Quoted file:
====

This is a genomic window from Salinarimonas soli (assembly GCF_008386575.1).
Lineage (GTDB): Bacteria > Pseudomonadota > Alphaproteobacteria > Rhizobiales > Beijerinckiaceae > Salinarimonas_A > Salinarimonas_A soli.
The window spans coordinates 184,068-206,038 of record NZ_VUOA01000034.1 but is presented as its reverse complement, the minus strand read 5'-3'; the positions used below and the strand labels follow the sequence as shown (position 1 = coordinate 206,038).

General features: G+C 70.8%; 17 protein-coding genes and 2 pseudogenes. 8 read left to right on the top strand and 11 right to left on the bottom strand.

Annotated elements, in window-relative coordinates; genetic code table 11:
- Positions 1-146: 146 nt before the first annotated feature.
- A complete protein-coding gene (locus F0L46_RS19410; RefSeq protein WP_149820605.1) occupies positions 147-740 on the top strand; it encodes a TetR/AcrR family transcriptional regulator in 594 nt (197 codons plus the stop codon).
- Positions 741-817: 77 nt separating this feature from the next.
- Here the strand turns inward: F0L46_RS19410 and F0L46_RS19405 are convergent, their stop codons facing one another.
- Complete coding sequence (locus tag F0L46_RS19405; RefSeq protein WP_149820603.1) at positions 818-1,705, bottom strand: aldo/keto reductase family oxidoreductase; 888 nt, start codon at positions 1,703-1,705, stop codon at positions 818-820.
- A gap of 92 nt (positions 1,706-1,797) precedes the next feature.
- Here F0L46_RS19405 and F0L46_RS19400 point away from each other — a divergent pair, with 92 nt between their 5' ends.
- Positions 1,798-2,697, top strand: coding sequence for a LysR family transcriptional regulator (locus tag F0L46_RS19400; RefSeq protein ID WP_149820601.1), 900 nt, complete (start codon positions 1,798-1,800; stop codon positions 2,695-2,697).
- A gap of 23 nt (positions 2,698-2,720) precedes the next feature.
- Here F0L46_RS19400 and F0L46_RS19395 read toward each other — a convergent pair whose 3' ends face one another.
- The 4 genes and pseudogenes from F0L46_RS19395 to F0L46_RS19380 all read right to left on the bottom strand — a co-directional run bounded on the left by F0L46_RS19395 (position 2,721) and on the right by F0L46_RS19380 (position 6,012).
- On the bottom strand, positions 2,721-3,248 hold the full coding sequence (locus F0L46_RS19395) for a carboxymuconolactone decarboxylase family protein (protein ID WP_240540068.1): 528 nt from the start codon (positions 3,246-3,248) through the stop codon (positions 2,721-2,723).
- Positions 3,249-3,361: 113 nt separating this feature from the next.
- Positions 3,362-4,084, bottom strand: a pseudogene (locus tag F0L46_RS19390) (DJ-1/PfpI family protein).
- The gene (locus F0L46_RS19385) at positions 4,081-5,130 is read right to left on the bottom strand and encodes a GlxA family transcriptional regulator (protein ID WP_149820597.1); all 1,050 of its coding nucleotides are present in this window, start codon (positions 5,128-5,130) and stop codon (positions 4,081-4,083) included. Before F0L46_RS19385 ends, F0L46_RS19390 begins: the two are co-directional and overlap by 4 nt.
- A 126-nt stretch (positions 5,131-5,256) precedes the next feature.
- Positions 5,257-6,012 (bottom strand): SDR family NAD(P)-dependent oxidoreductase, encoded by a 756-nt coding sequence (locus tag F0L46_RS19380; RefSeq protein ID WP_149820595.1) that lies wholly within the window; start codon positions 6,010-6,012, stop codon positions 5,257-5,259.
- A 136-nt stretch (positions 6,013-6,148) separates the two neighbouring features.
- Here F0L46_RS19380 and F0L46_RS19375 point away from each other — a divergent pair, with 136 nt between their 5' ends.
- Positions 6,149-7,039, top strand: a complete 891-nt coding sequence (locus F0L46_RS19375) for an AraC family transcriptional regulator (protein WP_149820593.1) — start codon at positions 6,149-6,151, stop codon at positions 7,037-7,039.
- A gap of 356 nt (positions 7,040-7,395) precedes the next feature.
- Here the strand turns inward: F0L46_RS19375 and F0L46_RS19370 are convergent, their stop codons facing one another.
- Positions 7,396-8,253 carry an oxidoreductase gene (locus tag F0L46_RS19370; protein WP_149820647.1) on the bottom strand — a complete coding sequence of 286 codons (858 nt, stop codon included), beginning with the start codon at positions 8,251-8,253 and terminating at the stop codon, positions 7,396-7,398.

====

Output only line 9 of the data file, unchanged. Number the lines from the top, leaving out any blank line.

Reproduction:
- Here the strand turns inward: F0L46_RS19410 and F0L46_RS19405 are convergent, their stop codons facing one another.